The influence of rater age and ratee age on occupational suitability judgements: social cognitive consequences of contextual variability
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AbstractThe present study examines the influence of age stereotyping and rater age on occupational suitability judgments. Three theories were examined. Each of the three theories suggests a that a different process is responsible for favourable and unfavourable judgments. Assumed Characteristics theorists suggest that subjects supplement target information with information stored in memory. Expectancy Violation theorists suggest that target information is compared with information stored in memory. Complexity Extremity theorist suggest that target information is additively combined with information stored in memory. The present research attempted to determine the contextual boundaries of each of three theories by comparing and contrasting each theory across three specific contexts. Three selection contexts were chosen. Experiment One examines the influence of ambiguous target information on subject's occupational suitability judgments. Experiment Two examines the influence of expectancy violating target information on subject's occupational suitability judgments. Experiment three examines the influence of ambiguous job requirements on subject's occupational suitability judgments. The overarching hypothesis of the present research is that the processes associated with each of the three theories are most likely to receive support within a limited range of contexts. The context of Experiment One was designed to provide the greatest probability of supporting the process associated with Assumed Characteristics Theory. The context of Experiment Two was designed to provide the greatest probability of supporting the process associated with Expectancy Violation Theory. The context of Experiment Three was designed to provide the greatest probability of supporting the process associated with Complexity Extremity Theory. Each theory received support. The overall findings, however, provided little support for each theory beyond the context specifically designed to support the theory. The findings suggest that very minor variations in the context of a selection situation can result in different processes being utilized by subjects and to the observation of different outcomes.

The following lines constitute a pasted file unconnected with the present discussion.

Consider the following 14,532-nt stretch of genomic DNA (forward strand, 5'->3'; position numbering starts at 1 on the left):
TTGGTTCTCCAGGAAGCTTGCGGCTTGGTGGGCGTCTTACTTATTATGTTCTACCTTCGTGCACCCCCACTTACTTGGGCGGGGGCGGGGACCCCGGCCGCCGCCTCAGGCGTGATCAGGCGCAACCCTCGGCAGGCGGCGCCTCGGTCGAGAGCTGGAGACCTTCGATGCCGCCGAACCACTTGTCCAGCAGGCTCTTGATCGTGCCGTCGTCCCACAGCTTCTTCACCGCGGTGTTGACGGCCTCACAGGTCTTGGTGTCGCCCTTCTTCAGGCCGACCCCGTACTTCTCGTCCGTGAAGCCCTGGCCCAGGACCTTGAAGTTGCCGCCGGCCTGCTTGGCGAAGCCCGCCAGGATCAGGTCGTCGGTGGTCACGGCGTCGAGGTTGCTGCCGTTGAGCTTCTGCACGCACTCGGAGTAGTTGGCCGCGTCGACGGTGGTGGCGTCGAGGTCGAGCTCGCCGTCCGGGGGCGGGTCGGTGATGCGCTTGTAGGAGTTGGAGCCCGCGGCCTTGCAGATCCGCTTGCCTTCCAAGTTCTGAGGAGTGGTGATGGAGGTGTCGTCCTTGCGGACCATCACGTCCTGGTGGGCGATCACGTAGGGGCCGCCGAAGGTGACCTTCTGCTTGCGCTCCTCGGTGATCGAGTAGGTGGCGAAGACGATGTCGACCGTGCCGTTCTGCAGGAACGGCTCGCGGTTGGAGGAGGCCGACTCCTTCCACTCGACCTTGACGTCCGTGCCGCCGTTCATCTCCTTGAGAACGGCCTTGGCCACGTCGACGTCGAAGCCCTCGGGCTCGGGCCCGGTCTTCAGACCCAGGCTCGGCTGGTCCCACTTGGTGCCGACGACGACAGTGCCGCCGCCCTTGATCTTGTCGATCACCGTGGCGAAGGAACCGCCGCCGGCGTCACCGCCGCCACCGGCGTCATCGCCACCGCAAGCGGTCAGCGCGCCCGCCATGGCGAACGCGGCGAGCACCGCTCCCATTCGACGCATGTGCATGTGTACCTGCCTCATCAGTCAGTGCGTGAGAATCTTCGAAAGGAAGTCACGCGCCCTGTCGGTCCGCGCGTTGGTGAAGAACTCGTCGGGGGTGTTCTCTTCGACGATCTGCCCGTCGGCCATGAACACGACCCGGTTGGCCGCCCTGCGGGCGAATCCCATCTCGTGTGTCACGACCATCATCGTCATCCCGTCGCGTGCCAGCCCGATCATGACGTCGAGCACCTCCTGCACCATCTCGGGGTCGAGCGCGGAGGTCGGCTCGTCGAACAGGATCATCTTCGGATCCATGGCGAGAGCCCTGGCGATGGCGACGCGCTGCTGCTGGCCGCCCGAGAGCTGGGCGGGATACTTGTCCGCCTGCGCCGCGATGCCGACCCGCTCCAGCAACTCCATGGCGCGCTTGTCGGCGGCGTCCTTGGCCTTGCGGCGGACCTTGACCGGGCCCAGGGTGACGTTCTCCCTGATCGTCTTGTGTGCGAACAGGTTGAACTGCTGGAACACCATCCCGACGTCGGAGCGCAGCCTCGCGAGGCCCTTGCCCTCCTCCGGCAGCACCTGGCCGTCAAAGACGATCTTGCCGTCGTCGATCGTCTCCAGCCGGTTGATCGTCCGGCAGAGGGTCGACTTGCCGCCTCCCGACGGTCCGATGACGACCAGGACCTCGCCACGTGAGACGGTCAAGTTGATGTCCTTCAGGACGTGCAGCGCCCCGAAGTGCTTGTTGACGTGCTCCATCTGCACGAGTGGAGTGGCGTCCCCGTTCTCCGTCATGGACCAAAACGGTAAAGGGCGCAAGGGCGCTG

Bibliography: p. 214-234.
CitationGibson, K. (1991). The influence of rater age and ratee age on occupational suitability judgements: social cognitive consequences of contextual variability (Unpublished doctoral thesis). University of Calgary, Calgary, AB. doi:10.11575/PRISM/20497
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